Biodegradation of trace sulfonamide antibiotics accelerated by substrates across oxic to anoxic conditions during column infiltration experiments

Yunjie Ma, Meng Ma, Alejandro Palomo, Yuqin Sun, Jakub J. Modrzynski, Jens Aamand, Yan Zheng

Research output: Contribution to journalArticleResearchpeer-review

3 Citations (Scopus)


Frequent occurrence of trace organic contaminants in aquatic environments, such as sulfonamide antibiotics in rivers receiving reclaimed water, is concerning. Natural attenuation by soil and sediment is increasingly relied upon. In the case of riverbank filtration for water purification, the reliability of antibiotic attenuation has been called into question due to incomplete understanding of their degradation processes. This study investigated influence of substrates and redox evolution along infiltration path on biotransformation of sulfonamides. Eight sand columns (length: 28 cm) with a riverbed sediment layer at 3–8 cm were fed by groundwater-sourced tap water spiked with 1 μg/L of sulfadiazine (SDZ), sulfamethazine (SMZ), and sulfamethoxazole (SMX) each, with or without amendments of dissolved organic carbon (5 mg-C/L of 1:1 yeast and humics) or ammonium (5 mg-N/L). Two flow rates were tested over 120 days (0.5 mL/min and 0.1 mL/min). Iron-reducing conditions persisted in all columns for 27 days during the initial high flow period due to respiration of sediment organics, evolving to less reducing conditions until the subsequent low flow period to resume more reducing conditions. With surplus substrates, the spatial and temporal patterns of redox conditions differentiated among columns. The removal of SDZ and SMZ in effluents was usually low (15 ± 11%) even with carbon addition (14 ± 9%), increasing to 33 ± 23% with ammonium addition. By contrast, SMX removal was higher and more consistent among columns (46 ± 21%), with the maximum of 64 ± 9% under iron-reducing conditions. When sulfonamide removal was compared between columns for the same redox zones during infiltration, their enhancements were always associated with the availability of dissolved or particulate substrates, suggesting co-metabolism. Manipulation of the exposure time to optimal redox conditions with substrate amendments, rather than to simply prolong the overall residence time, is recommended for nature-based solutions to tackle target antibiotics.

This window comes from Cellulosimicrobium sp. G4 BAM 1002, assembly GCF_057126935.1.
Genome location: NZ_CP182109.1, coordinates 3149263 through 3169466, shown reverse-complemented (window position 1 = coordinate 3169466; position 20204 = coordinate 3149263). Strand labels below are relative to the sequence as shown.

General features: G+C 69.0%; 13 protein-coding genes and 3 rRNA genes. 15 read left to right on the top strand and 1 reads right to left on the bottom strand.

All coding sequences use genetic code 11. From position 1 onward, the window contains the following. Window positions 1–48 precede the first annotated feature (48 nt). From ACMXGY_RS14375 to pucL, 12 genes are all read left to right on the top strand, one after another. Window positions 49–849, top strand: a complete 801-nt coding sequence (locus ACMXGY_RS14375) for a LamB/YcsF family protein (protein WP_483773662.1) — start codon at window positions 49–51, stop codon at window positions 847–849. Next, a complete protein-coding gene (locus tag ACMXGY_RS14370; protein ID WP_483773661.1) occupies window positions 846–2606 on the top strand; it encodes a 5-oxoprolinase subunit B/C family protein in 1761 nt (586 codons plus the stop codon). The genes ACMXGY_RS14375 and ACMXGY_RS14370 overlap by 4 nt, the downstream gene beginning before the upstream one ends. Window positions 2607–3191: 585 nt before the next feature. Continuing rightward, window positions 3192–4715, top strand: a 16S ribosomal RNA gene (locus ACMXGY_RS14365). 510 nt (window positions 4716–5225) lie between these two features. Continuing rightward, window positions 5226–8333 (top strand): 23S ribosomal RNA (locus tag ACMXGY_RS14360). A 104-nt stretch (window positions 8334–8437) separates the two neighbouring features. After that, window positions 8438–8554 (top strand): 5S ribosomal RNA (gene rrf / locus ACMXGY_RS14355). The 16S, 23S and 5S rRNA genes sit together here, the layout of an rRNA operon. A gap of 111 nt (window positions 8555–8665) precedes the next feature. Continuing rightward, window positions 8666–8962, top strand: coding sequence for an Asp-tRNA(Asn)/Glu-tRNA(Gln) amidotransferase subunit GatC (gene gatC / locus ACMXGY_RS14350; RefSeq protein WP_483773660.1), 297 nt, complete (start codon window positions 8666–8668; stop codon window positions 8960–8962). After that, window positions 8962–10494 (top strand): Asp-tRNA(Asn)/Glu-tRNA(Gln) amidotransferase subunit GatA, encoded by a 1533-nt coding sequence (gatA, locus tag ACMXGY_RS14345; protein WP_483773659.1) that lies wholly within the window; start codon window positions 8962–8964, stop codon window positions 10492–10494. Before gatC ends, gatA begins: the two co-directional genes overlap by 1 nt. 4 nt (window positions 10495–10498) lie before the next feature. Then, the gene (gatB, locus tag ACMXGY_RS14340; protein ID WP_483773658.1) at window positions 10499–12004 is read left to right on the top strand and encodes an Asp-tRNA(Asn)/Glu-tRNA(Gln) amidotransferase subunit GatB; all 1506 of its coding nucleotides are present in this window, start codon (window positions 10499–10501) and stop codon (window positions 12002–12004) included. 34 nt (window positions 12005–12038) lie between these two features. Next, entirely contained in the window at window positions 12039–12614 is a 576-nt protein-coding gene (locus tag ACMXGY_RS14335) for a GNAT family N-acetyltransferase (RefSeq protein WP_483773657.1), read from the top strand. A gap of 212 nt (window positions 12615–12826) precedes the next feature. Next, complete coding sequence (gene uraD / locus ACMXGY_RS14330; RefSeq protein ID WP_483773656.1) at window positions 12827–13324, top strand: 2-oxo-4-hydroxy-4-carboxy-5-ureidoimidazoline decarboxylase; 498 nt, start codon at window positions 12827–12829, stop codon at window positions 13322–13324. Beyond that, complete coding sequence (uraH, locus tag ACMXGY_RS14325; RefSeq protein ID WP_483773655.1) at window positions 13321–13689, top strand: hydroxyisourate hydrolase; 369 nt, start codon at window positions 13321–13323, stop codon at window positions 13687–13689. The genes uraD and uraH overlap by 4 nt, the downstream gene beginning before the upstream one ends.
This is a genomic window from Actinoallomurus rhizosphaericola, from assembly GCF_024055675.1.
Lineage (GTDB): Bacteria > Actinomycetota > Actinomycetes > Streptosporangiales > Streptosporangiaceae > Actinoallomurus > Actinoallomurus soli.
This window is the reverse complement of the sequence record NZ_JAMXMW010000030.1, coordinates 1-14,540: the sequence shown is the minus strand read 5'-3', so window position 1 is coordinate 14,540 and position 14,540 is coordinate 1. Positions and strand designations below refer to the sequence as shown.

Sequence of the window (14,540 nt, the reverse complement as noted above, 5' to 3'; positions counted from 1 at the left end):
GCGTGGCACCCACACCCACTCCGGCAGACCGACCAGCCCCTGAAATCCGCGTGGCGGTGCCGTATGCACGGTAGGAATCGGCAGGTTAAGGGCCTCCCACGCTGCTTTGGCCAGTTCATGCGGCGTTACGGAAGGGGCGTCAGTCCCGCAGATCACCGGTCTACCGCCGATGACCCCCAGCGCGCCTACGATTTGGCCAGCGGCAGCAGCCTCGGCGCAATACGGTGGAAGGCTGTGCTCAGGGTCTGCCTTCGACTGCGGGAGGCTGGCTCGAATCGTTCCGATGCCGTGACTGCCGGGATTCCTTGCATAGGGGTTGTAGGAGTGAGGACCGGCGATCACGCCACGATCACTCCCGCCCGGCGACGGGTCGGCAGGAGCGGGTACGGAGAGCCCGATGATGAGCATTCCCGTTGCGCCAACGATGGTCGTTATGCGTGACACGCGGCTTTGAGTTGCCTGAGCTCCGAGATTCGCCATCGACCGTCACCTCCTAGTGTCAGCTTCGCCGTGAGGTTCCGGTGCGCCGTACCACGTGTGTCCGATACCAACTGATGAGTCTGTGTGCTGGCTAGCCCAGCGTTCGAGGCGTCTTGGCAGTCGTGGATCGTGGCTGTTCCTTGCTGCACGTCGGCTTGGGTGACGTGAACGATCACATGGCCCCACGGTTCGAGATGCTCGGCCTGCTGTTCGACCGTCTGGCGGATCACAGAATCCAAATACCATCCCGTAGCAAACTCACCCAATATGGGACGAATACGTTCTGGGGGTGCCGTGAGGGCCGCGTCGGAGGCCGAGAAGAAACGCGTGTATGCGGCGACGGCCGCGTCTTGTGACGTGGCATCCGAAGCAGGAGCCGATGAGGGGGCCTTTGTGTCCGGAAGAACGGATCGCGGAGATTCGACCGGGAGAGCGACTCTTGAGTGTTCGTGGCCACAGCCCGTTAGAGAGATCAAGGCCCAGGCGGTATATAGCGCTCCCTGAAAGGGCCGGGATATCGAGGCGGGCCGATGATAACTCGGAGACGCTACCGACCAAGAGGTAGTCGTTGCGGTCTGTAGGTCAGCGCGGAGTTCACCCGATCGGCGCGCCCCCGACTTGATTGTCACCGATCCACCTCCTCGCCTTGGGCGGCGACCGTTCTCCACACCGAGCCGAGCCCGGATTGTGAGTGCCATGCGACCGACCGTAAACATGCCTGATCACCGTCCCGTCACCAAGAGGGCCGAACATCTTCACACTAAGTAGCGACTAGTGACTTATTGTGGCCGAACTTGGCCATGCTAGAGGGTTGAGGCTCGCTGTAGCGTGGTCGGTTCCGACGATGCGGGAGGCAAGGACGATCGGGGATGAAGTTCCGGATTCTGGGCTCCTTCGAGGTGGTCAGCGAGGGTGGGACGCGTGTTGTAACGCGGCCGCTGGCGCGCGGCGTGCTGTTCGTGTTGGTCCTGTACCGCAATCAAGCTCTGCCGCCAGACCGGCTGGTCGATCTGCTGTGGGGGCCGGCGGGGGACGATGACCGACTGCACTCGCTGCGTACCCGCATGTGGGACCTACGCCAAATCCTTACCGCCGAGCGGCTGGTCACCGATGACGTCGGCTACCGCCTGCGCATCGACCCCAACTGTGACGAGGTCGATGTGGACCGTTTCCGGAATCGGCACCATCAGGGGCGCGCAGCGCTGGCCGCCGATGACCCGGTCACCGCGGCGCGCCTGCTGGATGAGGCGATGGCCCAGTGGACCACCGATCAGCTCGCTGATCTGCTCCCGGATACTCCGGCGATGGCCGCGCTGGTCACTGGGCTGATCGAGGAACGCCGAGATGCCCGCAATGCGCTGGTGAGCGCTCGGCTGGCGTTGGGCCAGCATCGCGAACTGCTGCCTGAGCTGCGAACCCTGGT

Original languageEnglish
Article number120193
Number of pages11
JournalWater Research
Publication statusPublished - 15 Aug 2023


  • Co-metabolism
  • Managed aquifer recharge
  • Nature-based solution
  • Reclaimed water
  • Redox condition
  • Trace organic contaminant

Programme Area

  • Programme Area 2: Water Resources


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